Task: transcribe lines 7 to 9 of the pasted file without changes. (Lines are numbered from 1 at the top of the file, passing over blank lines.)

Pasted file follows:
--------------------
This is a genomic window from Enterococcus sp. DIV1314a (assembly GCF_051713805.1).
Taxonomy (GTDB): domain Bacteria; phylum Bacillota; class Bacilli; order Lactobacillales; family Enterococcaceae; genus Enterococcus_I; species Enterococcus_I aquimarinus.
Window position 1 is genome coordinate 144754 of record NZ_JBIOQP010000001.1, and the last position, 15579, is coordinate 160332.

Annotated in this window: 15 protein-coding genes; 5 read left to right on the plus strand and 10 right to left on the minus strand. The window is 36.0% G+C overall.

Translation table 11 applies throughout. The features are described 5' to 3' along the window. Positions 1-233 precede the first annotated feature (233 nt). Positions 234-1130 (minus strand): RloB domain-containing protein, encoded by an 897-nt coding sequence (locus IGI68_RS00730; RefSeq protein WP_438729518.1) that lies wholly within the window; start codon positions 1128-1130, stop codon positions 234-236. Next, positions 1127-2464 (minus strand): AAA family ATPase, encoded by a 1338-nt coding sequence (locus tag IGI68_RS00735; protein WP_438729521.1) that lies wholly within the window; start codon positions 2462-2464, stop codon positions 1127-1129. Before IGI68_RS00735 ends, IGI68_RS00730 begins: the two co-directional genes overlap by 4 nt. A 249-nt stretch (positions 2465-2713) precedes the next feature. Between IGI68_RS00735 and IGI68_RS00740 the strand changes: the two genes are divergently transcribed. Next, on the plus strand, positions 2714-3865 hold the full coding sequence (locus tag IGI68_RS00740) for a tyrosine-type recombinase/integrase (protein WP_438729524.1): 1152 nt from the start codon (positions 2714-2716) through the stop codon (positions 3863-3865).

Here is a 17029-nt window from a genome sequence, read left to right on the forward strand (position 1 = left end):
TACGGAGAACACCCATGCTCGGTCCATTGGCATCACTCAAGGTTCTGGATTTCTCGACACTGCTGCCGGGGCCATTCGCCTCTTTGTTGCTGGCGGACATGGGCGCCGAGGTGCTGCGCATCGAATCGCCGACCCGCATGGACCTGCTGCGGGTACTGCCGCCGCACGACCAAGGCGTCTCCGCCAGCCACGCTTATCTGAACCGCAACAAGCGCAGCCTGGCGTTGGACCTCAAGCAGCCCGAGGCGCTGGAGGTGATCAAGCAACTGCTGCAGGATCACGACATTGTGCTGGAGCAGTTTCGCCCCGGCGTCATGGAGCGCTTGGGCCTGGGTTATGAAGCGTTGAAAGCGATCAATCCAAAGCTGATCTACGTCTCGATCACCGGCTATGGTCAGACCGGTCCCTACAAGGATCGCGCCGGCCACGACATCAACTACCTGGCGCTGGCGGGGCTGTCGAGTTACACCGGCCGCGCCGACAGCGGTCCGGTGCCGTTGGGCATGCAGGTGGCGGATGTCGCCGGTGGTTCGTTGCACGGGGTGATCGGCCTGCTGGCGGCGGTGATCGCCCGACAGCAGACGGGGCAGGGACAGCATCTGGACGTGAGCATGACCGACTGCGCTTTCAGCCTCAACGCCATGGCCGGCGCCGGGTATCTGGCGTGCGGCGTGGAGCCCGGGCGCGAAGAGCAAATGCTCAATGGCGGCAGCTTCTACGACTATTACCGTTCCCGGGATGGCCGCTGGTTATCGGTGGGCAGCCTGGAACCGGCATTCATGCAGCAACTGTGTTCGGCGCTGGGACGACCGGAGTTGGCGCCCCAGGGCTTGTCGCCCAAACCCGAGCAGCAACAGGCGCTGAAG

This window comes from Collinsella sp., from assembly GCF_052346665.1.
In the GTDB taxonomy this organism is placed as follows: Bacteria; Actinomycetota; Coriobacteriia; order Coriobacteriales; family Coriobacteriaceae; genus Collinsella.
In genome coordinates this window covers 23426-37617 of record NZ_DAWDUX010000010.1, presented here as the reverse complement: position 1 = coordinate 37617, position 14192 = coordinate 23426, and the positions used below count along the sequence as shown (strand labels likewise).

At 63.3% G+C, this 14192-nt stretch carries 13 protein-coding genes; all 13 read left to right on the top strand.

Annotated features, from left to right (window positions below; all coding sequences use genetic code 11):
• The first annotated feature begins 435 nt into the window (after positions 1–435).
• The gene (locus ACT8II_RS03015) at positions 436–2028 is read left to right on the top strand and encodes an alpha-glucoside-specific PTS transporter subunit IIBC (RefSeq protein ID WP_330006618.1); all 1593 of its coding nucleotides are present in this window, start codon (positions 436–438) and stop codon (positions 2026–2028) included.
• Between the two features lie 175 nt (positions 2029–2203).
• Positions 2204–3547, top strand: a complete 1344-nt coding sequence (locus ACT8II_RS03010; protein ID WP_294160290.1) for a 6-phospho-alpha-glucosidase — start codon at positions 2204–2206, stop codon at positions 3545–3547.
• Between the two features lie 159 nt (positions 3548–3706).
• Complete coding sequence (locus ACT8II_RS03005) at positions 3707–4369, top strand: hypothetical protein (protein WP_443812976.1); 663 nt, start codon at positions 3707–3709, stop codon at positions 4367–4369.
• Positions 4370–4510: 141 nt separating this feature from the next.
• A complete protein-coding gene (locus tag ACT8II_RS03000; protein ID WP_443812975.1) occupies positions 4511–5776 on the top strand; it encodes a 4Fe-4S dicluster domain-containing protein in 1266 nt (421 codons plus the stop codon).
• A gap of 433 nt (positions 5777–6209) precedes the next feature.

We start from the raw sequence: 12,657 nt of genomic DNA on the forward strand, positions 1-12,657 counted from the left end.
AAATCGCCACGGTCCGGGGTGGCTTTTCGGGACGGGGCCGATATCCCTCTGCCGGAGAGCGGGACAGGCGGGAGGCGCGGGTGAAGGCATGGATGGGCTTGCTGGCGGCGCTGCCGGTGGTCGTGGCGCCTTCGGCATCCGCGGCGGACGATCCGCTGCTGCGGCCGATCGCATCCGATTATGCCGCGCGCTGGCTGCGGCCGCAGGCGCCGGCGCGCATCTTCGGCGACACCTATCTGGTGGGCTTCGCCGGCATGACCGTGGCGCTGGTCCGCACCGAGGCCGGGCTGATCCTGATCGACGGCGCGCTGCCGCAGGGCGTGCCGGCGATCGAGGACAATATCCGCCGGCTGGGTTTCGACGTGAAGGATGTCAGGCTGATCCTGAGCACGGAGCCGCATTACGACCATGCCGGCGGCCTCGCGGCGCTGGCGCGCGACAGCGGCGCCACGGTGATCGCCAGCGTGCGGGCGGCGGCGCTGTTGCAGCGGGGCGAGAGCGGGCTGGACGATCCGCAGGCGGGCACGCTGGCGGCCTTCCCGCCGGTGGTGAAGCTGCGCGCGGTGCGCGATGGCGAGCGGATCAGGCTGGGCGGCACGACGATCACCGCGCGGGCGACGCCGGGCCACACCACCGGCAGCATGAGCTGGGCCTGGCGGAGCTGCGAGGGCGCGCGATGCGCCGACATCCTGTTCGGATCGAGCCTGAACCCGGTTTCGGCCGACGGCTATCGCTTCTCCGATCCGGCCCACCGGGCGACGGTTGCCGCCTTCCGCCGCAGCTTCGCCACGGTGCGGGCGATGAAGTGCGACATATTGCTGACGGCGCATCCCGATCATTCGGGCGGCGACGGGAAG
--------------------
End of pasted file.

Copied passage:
TACGGAGAACACCCATGCTCGGTCCATTGGCATCACTCAAGGTTCTGGATTTCTCGACACTGCTGCCGGGGCCATTCGCCTCTTTGTTGCTGGCGGACATGGGCGCCGAGGTGCTGCGCATCGAATCGCCGACCCGCATGGACCTGCTGCGGGTACTGCCGCCGCACGACCAAGGCGTCTCCGCCAGCCACGCTTATCTGAACCGCAACAAGCGCAGCCTGGCGTTGGACCTCAAGCAGCCCGAGGCGCTGGAGGTGATCAAGCAACTGCTGCAGGATCACGACATTGTGCTGGAGCAGTTTCGCCCCGGCGTCATGGAGCGCTTGGGCCTGGGTTATGAAGCGTTGAAAGCGATCAATCCAAAGCTGATCTACGTCTCGATCACCGGCTATGGTCAGACCGGTCCCTACAAGGATCGCGCCGGCCACGACATCAACTACCTGGCGCTGGCGGGGCTGTCGAGTTACACCGGCCGCGCCGACAGCGGTCCGGTGCCGTTGGGCATGCAGGTGGCGGATGTCGCCGGTGGTTCGTTGCACGGGGTGATCGGCCTGCTGGCGGCGGTGATCGCCCGACAGCAGACGGGGCAGGGACAGCATCTGGACGTGAGCATGACCGACTGCGCTTTCAGCCTCAACGCCATGGCCGGCGCCGGGTATCTGGCGTGCGGCGTGGAGCCCGGGCGCGAAGAGCAAATGCTCAATGGCGGCAGCTTCTACGACTATTACCGTTCCCGGGATGGCCGCTGGTTATCGGTGGGCAGCCTGGAACCGGCATTCATGCAGCAACTGTGTTCGGCGCTGGGACGACCGGAGTTGGCGCCCCAGGGCTTGTCGCCCAAACCCGAGCAGCAACAGGCGCTGAAG

This window comes from Collinsella sp., from assembly GCF_052346665.1.
In the GTDB taxonomy this organism is placed as follows: Bacteria; Actinomycetota; Coriobacteriia; order Coriobacteriales; family Coriobacteriaceae; genus Collinsella.